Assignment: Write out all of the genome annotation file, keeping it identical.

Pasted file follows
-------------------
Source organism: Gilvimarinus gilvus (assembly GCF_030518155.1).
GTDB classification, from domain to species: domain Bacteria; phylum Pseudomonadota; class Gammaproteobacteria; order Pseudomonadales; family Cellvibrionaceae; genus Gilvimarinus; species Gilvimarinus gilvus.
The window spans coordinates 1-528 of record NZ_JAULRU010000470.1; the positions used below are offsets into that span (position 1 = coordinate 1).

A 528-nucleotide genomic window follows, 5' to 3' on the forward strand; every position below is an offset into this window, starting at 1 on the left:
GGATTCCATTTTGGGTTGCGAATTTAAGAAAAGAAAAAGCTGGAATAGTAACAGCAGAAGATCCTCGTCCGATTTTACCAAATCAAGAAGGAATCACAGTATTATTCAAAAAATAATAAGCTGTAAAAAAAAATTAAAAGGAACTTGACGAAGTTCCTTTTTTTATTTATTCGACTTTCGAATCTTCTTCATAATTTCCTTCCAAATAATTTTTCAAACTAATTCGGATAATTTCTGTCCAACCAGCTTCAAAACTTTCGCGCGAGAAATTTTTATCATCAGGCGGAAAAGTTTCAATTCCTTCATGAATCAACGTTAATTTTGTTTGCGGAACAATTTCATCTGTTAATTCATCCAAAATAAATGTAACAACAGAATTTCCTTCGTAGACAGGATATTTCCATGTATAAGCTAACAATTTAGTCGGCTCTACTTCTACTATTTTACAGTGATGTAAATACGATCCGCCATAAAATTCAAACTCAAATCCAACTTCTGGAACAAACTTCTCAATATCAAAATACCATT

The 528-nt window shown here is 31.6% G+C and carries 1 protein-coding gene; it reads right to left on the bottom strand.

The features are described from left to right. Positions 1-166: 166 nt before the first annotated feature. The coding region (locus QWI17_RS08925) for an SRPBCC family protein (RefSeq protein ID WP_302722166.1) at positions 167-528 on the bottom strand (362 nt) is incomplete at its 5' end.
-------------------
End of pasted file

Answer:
Source organism: Gilvimarinus gilvus (assembly GCF_030518155.1).
GTDB classification, from domain to species: domain Bacteria; phylum Pseudomonadota; class Gammaproteobacteria; order Pseudomonadales; family Cellvibrionaceae; genus Gilvimarinus; species Gilvimarinus gilvus.
The window spans coordinates 1-528 of record NZ_JAULRU010000470.1; the positions used below are offsets into that span (position 1 = coordinate 1).

A 528-nucleotide genomic window follows, 5' to 3' on the forward strand; every position below is an offset into this window, starting at 1 on the left:
GGATTCCATTTTGGGTTGCGAATTTAAGAAAAGAAAAAGCTGGAATAGTAACAGCAGAAGATCCTCGTCCGATTTTACCAAATCAAGAAGGAATCACAGTATTATTCAAAAAATAATAAGCTGTAAAAAAAAATTAAAAGGAACTTGACGAAGTTCCTTTTTTTATTTATTCGACTTTCGAATCTTCTTCATAATTTCCTTCCAAATAATTTTTCAAACTAATTCGGATAATTTCTGTCCAACCAGCTTCAAAACTTTCGCGCGAGAAATTTTTATCATCAGGCGGAAAAGTTTCAATTCCTTCATGAATCAACGTTAATTTTGTTTGCGGAACAATTTCATCTGTTAATTCATCCAAAATAAATGTAACAACAGAATTTCCTTCGTAGACAGGATATTTCCATGTATAAGCTAACAATTTAGTCGGCTCTACTTCTACTATTTTACAGTGATGTAAATACGATCCGCCATAAAATTCAAACTCAAATCCAACTTCTGGAACAAACTTCTCAATATCAAAATACCATT

The 528-nt window shown here is 31.6% G+C and carries 1 protein-coding gene; it reads right to left on the bottom strand.

The features are described from left to right. Positions 1-166: 166 nt before the first annotated feature. The coding region (locus QWI17_RS08925) for an SRPBCC family protein (RefSeq protein ID WP_302722166.1) at positions 167-528 on the bottom strand (362 nt) is incomplete at its 5' end.